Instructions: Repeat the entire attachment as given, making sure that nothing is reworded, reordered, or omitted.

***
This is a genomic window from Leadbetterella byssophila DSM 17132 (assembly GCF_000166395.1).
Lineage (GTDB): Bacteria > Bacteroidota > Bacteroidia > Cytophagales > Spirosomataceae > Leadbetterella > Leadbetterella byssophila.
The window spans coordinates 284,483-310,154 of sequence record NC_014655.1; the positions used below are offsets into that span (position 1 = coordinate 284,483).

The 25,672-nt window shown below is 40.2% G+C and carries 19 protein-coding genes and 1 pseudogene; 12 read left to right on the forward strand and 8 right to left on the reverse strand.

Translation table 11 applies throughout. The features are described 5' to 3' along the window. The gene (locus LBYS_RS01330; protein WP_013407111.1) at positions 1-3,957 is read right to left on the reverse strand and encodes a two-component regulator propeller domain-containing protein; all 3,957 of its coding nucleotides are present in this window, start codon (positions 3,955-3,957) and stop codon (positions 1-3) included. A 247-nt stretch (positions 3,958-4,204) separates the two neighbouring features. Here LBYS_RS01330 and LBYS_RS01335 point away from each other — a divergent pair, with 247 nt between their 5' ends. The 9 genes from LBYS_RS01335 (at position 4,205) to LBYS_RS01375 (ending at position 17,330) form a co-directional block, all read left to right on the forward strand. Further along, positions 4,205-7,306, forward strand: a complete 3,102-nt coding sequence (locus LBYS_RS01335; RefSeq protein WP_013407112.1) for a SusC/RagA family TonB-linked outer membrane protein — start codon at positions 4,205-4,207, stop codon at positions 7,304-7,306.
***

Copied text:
This is a genomic window from Leadbetterella byssophila DSM 17132 (assembly GCF_000166395.1).
Lineage (GTDB): Bacteria > Bacteroidota > Bacteroidia > Cytophagales > Spirosomataceae > Leadbetterella > Leadbetterella byssophila.
The window spans coordinates 284,483-310,154 of sequence record NC_014655.1; the positions used below are offsets into that span (position 1 = coordinate 284,483).

The 25,672-nt window shown below is 40.2% G+C and carries 19 protein-coding genes and 1 pseudogene; 12 read left to right on the forward strand and 8 right to left on the reverse strand.

Translation table 11 applies throughout. The features are described 5' to 3' along the window. The gene (locus LBYS_RS01330; protein WP_013407111.1) at positions 1-3,957 is read right to left on the reverse strand and encodes a two-component regulator propeller domain-containing protein; all 3,957 of its coding nucleotides are present in this window, start codon (positions 3,955-3,957) and stop codon (positions 1-3) included. A 247-nt stretch (positions 3,958-4,204) separates the two neighbouring features. Here LBYS_RS01330 and LBYS_RS01335 point away from each other — a divergent pair, with 247 nt between their 5' ends. The 9 genes from LBYS_RS01335 (at position 4,205) to LBYS_RS01375 (ending at position 17,330) form a co-directional block, all read left to right on the forward strand. Further along, positions 4,205-7,306, forward strand: a complete 3,102-nt coding sequence (locus LBYS_RS01335; RefSeq protein WP_013407112.1) for a SusC/RagA family TonB-linked outer membrane protein — start codon at positions 4,205-4,207, stop codon at positions 7,304-7,306.